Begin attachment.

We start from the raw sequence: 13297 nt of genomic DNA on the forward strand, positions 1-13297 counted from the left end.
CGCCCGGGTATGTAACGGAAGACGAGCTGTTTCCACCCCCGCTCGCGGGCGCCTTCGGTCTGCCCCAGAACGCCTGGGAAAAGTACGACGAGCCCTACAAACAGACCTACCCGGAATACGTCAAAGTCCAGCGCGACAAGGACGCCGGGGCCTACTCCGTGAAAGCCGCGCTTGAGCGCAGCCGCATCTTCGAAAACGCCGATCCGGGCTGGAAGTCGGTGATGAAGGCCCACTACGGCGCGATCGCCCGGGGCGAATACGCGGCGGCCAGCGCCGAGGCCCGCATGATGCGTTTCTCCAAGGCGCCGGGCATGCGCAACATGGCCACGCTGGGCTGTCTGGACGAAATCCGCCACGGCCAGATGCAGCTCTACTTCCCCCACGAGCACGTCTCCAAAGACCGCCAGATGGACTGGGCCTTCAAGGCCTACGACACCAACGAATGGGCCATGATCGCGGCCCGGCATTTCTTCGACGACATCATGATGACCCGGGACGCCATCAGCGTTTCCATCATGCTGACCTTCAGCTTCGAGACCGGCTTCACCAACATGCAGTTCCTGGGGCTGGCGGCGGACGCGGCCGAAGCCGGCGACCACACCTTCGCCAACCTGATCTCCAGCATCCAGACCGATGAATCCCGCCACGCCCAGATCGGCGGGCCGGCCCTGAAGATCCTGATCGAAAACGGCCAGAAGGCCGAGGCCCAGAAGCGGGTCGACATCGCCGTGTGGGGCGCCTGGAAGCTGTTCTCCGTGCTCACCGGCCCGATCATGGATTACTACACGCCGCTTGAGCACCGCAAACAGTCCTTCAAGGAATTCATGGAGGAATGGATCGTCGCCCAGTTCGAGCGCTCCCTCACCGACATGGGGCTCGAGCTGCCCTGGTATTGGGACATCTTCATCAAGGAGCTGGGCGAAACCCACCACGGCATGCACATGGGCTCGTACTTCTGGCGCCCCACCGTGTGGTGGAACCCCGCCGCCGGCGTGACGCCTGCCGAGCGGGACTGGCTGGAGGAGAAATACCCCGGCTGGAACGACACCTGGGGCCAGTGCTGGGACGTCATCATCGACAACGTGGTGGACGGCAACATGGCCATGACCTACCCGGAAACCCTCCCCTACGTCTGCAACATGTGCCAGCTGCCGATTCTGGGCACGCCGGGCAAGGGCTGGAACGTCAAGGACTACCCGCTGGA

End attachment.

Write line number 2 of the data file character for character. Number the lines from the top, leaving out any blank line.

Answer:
CGCCCGGGTATGTAACGGAAGACGAGCTGTTTCCACCCCCGCTCGCGGGCGCCTTCGGTCTGCCCCAGAACGCCTGGGAAAAGTACGACGAGCCCTACAAACAGACCTACCCGGAATACGTCAAAGTCCAGCGCGACAAGGACGCCGGGGCCTACTCCGTGAAAGCCGCGCTTGAGCGCAGCCGCATCTTCGAAAACGCCGATCCGGGCTGGAAGTCGGTGATGAAGGCCCACTACGGCGCGATCGCCCGGGGCGAATACGCGGCGGCCAGCGCCGAGGCCCGCATGATGCGTTTCTCCAAGGCGCCGGGCATGCGCAACATGGCCACGCTGGGCTGTCTGGACGAAATCCGCCACGGCCAGATGCAGCTCTACTTCCCCCACGAGCACGTCTCCAAAGACCGCCAGATGGACTGGGCCTTCAAGGCCTACGACACCAACGAATGGGCCATGATCGCGGCCCGGCATTTCTTCGACGACATCATGATGACCCGGGACGCCATCAGCGTTTCCATCATGCTGACCTTCAGCTTCGAGACCGGCTTCACCAACATGCAGTTCCTGGGGCTGGCGGCGGACGCGGCCGAAGCCGGCGACCACACCTTCGCCAACCTGATCTCCAGCATCCAGACCGATGAATCCCGCCACGCCCAGATCGGCGGGCCGGCCCTGAAGATCCTGATCGAAAACGGCCAGAAGGCCGAGGCCCAGAAGCGGGTCGACATCGCCGTGTGGGGCGCCTGGAAGCTGTTCTCCGTGCTCACCGGCCCGATCATGGATTACTACACGCCGCTTGAGCACCGCAAACAGTCCTTCAAGGAATTCATGGAGGAATGGATCGTCGCCCAGTTCGAGCGCTCCCTCACCGACATGGGGCTCGAGCTGCCCTGGTATTGGGACATCTTCATCAAGGAGCTGGGCGAAACCCACCACGGCATGCACATGGGCTCGTACTTCTGGCGCCCCACCGTGTGGTGGAACCCCGCCGCCGGCGTGACGCCTGCCGAGCGGGACTGGCTGGAGGAGAAATACCCCGGCTGGAACGACACCTGGGGCCAGTGCTGGGACGTCATCATCGACAACGTGGTGGACGGCAACATGGCCATGACCTACCCGGAAACCCTCCCCTACGTCTGCAACATGTGCCAGCTGCCGATTCTGGGCACGCCGGGCAAGGGCTGGAACGTCAAGGACTACCCGCTGGA